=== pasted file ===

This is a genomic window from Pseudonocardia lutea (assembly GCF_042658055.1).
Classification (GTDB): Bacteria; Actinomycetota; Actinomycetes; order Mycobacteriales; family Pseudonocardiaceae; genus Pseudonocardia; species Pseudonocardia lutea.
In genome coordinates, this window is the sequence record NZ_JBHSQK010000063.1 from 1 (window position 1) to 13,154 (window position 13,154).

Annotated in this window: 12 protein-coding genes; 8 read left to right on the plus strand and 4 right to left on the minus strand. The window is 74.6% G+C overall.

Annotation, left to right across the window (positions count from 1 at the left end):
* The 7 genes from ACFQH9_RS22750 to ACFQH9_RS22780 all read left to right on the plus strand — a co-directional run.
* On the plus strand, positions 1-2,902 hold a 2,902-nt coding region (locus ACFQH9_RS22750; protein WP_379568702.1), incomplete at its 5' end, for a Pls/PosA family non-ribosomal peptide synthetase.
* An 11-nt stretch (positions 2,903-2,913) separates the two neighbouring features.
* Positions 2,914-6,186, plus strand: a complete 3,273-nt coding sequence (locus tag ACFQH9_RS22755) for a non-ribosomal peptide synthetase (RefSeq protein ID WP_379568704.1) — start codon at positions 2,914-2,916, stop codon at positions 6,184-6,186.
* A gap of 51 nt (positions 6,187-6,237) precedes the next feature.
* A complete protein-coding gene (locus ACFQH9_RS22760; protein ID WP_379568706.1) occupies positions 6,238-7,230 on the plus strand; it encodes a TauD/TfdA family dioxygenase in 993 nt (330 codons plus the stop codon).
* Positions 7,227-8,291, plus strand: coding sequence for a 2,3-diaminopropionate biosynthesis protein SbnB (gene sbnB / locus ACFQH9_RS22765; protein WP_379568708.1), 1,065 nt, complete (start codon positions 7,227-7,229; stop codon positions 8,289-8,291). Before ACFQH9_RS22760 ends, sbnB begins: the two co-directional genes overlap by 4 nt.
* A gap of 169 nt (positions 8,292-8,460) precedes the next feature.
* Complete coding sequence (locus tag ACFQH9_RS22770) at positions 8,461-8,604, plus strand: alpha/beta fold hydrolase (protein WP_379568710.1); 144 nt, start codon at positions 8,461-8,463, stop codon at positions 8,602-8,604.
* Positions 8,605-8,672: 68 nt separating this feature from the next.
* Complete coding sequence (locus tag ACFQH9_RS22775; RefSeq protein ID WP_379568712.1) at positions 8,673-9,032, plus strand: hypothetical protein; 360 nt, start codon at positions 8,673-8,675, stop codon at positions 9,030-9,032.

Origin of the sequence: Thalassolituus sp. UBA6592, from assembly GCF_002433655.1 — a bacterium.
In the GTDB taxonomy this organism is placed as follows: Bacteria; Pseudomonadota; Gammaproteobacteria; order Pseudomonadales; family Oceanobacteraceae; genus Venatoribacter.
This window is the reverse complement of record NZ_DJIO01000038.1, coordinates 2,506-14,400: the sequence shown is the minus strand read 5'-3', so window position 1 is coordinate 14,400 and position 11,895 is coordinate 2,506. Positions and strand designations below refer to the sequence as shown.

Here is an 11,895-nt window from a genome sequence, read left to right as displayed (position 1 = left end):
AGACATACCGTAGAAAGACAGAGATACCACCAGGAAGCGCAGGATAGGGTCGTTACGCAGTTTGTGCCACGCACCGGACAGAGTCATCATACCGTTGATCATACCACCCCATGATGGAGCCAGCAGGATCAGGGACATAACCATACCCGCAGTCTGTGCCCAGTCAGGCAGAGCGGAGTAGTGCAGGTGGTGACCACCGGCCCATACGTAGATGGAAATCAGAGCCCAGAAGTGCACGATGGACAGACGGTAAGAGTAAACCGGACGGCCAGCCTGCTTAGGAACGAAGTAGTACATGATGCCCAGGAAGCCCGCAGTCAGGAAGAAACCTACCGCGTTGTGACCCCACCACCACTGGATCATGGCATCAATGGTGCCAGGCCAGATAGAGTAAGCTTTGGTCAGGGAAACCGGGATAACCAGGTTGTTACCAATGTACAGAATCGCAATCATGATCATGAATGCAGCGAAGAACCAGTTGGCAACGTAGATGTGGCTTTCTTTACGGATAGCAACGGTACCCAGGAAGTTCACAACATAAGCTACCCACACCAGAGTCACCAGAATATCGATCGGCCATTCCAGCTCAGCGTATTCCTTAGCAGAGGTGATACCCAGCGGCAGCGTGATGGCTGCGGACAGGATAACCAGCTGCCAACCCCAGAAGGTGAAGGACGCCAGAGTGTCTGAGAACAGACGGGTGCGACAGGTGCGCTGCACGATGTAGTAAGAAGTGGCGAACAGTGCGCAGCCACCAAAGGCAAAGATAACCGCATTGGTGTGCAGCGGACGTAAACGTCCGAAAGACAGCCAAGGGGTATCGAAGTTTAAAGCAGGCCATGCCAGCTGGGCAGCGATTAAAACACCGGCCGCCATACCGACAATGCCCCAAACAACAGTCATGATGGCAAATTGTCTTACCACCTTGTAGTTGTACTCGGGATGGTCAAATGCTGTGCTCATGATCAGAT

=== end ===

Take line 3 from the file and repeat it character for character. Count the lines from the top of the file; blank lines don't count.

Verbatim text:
In genome coordinates, this window is the sequence record NZ_JBHSQK010000063.1 from 1 (window position 1) to 13,154 (window position 13,154).